As Rhode Islanders get ready to hit the road this Memorial Day weekend for first-of-the-summer-road trips, a new Environment Rhode Island Research and Policy Center report finds that cleaner, more fuel efficient cars would cut our gasoline use in half, reducing pollution and saving Rhode Islanders money.
Industrial facilities continue to dump millions of pounds of toxic chemicals into America’s rivers, streams, lakes and ocean waters each year – threatening both the environment and human health. According to the U.S. Environmental Protection Agency (EPA), pollution from industrial facilities is responsible for threatening or fouling water quality in more than 14,000 miles of rivers and more than 220,000 acres of lakes, ponds and estuaries nationwide. However, Rhode Island's waterways are ranked second cleanest in the nation by total volume of discharged toxics.
The 2011 Fukushima Daiichi nuclear disaster delivered a reminder to the world that nuclear power comes with inherent risks. Among the risks demonstrated by the Fukushima crisis is the threat of water contamination, including contamination of drinking water supplies by radioactive material. In the United States, 49 million Americans receive their drinking water from surface sources located within 50 miles of an active nuclear power plant—inside the boundary the Nuclear Regulatory Commission uses to assess risk to food and water supplies.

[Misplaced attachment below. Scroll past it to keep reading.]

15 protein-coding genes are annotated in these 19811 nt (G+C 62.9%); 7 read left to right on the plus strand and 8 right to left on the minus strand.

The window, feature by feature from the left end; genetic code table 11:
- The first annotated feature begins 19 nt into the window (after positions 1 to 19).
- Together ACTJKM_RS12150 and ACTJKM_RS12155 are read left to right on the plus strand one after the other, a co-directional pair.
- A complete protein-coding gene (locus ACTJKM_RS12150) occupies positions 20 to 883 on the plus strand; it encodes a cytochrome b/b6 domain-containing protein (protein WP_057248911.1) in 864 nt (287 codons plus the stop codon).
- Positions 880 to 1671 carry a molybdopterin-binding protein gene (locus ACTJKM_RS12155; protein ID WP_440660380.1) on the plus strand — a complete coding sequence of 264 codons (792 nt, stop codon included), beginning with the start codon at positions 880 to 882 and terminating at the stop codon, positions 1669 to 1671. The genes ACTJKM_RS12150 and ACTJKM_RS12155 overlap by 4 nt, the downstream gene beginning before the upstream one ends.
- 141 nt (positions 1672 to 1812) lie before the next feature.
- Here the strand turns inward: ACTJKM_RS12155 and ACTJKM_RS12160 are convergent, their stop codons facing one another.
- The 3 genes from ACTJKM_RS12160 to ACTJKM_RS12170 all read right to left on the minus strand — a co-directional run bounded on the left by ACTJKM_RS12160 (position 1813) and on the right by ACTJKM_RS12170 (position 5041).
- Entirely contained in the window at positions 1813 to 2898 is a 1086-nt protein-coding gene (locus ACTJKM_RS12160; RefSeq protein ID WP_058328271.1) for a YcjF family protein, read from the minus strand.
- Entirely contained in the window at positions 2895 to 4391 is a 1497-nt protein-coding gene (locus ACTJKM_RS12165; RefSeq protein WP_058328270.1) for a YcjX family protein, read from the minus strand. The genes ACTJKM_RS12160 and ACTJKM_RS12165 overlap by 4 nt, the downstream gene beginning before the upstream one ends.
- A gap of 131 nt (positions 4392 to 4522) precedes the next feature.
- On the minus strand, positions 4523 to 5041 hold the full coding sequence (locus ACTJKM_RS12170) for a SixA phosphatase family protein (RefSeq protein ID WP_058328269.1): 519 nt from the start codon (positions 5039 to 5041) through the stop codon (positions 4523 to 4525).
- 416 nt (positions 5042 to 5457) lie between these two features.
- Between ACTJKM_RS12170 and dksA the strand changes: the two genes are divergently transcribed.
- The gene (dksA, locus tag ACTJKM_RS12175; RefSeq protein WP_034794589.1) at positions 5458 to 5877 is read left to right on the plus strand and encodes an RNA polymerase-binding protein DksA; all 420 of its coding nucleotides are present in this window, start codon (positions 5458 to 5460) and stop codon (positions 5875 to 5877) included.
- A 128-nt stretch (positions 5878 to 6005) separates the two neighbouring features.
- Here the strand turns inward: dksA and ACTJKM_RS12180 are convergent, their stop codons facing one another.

Environment Rhode Island's new report, “Gobbling Less Gas for Thanksgiving: How Clean Car Standards Will Cut Oil Use and Save Americans Money,” uses regional Thanksgiving travel projections released by AAA to estimate how much less oil would be used—and how much money would be saved at the gas pump—if the average car taking those trips in Rhode Island this Thanksgiving met the 54.5 miles-per-gallon fuel efficiency standard the Obama administration is proposing for new cars and light trucks by model year 2025.